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  • In the mechanical analysis of the soil, after separation of the stones and fine gravel by means of sieves, the remainder of the finer earth is subjected to various processes of sifting and deposition from water with a view of determining the relative proportions of sand, silt and clay present in it.
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  • Given suitable climatic conditions, the type of tobacco produced is determined mainly by the soil, and particularly by its mechanical or physical condition.
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  • In practice, however, we never have to deal with pure zinc minerals, but with complex mixtures, which must first of all be subjected to mechanical operations, to remove at least part of the gangue, and if possible also of the heavy metallic impurities.
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  • Neither mechanical nor magnetic concentration can effect much in the way of separation when, as in many complex ores, carbonates of iron, calcium and magnesium replace the isomorphous zinc carbonate, when some iron sulphide containing less sulphur than pyrites replaces zinc sulphide, and when gold and silver are contained in the zinc ore itself.
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  • The ores of the Joplin district, in the Ozark uplift in the Mississippi Valley, are remarkable in that they are specially adapted to mechanical concentration.
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  • For the desulphurization of zinc blende where it is not intended to collect and save the sulphur there are many mechanical kilns, generally classified as straight-line, horse-shoe, turret and shaft kilns; all of these may be made to do good work on moderately clean ores which do not melt at the temperature of desulphurization.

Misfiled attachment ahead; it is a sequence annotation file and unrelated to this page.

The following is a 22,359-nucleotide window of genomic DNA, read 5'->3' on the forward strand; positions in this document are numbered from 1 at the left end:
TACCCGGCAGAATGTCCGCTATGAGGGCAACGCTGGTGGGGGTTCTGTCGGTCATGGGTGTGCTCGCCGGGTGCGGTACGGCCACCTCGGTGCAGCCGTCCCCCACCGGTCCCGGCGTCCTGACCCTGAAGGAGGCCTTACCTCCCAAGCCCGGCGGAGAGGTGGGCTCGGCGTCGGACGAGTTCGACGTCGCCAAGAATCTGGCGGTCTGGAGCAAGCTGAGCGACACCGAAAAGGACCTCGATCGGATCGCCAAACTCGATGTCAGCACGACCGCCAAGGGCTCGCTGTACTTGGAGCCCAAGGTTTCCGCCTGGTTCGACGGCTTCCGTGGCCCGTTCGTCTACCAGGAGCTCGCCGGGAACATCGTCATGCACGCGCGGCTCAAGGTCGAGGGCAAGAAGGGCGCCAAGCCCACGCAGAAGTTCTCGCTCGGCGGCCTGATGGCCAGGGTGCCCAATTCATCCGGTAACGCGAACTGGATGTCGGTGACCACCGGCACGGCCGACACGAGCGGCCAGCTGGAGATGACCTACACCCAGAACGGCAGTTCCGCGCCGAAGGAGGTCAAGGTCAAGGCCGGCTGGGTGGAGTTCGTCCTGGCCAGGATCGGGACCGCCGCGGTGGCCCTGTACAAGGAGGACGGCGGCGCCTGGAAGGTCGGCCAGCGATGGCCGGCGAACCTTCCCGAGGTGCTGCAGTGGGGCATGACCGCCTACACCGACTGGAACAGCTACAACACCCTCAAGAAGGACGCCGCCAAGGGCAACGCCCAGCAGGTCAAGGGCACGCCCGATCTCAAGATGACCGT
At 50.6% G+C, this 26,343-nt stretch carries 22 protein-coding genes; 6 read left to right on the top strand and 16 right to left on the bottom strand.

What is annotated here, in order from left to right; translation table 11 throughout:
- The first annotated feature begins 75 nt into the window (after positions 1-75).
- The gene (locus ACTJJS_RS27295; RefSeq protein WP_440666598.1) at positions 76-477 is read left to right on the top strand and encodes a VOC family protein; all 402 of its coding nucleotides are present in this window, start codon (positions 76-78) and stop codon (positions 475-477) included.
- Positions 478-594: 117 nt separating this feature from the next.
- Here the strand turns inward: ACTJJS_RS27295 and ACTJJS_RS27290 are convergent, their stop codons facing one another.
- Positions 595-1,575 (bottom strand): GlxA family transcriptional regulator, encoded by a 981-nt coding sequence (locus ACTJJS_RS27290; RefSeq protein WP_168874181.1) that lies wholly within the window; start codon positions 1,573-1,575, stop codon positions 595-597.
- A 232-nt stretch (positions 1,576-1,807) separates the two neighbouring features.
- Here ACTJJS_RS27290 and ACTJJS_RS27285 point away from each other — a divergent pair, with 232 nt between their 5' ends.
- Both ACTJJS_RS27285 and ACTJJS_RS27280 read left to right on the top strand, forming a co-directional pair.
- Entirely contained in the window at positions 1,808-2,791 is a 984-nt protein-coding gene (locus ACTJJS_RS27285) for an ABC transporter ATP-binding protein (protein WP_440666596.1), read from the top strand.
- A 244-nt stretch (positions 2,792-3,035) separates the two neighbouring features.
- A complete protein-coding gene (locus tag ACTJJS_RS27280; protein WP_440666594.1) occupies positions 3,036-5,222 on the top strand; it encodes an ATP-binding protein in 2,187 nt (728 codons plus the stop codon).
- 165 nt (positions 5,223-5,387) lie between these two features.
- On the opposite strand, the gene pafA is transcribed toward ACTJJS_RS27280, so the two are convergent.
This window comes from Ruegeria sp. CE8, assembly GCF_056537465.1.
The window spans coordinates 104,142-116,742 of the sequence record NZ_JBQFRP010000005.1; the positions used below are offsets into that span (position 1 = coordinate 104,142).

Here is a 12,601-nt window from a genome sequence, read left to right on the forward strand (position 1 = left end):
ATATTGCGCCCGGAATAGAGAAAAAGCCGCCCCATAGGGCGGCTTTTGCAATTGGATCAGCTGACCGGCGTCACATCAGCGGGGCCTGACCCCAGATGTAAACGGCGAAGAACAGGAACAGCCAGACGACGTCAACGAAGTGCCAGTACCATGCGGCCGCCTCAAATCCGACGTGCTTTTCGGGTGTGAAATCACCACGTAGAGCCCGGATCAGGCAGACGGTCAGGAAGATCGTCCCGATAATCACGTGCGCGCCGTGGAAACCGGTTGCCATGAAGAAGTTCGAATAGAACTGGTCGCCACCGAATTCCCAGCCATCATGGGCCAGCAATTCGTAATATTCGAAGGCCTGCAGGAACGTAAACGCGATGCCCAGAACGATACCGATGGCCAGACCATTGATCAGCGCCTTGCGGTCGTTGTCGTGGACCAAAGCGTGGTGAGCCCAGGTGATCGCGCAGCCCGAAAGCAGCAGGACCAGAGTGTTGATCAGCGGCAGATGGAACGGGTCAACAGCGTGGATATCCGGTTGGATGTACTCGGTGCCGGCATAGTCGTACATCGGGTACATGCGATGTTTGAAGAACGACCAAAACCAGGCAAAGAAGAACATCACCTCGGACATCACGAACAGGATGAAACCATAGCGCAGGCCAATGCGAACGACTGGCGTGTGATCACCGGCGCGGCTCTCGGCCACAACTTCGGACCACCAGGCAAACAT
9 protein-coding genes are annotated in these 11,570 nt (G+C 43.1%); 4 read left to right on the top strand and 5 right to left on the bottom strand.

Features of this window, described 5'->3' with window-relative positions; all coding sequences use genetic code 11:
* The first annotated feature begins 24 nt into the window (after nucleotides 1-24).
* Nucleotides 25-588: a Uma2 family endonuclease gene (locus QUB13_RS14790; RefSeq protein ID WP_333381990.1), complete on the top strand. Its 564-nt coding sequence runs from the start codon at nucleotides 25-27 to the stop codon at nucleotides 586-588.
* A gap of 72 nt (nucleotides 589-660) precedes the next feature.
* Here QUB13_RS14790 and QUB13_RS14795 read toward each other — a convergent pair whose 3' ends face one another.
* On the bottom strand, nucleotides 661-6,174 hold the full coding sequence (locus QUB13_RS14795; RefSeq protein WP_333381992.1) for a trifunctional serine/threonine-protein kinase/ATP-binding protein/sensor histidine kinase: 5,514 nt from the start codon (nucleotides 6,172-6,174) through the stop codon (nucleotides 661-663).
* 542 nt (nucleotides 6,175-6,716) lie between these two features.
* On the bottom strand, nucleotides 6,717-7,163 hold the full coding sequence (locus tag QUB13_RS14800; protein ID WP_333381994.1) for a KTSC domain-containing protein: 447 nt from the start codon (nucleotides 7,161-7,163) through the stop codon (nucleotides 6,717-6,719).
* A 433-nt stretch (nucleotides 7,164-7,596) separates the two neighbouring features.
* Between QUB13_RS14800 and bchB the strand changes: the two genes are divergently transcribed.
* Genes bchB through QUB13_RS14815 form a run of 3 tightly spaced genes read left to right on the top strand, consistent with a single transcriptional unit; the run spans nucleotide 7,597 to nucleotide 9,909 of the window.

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  • Furthermore, with the large furnaces which gas-firing makes possible mechanical appliances may be substituted for manual labour in many operations, such as removing and replacing broken retorts, mixing and conveying the charge, drawing and casting the metal, charging and emptying the retorts, and removing the residues and products.
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  • Ordinarily carbon is used as the electrode material, but when carbon comes in contact at high temperatures with any metal that is capable of forming a carbide a certain amount of combination between them is inevitable, and the carbon thus introduced impairs the mechanical properties of the ultimate metallic product.
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  • Among other ingenious applications, he used it to determine the form of movement of a vibrating string, by him first successfully reduced to mechanical principles.
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  • Manufactures.-Rhode Island is essentially a manufacturing state; of the 191,923 persons in the state engaged in gainful occupations in 1900, 101,162 (or 52.7%) were employed in manufacturing and mechanical pursuits.
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  • The prohibition of the exportation from England of machinery, models or drawings retarded mechanical improvement, but in 1790 an industrial company was formed at Providence to carry on cotton spinning, and in December of that year there was established at Pawtucket a factory equipped with Arkwright machines constructed by Samuel Slater.
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  • The existence of evil in opposition to the perfect goodness of God, as thus explained, need not be attributed to God's agency, inasmuch as the whole emanation-process is governed by necessary - as it were mechanical - laws, which may be compared to those of the physical universe.
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  • He will not tolerate the stagnation and tedium of a dull uniformity by mechanical reproduction.
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  • In color-printing, the colors, which are much the same as those in use in Europe, are mixed, with rice-paste as a medium, on the block for each operation, and the power of regulating the result given by this custom to an intelligent craftsman (who, again, is neither the artist nor the engraver) was productive in the best period of very beautiful and artistic effects, such as could never have been obtained by any mechanical device.
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  • It is scarcely possible to imagine a higher effort of hand and eve than this nunome-zOgan displays, for while intricacy and elaborateness are carried to the very extreme, absolute mechanical accuracy is obtained.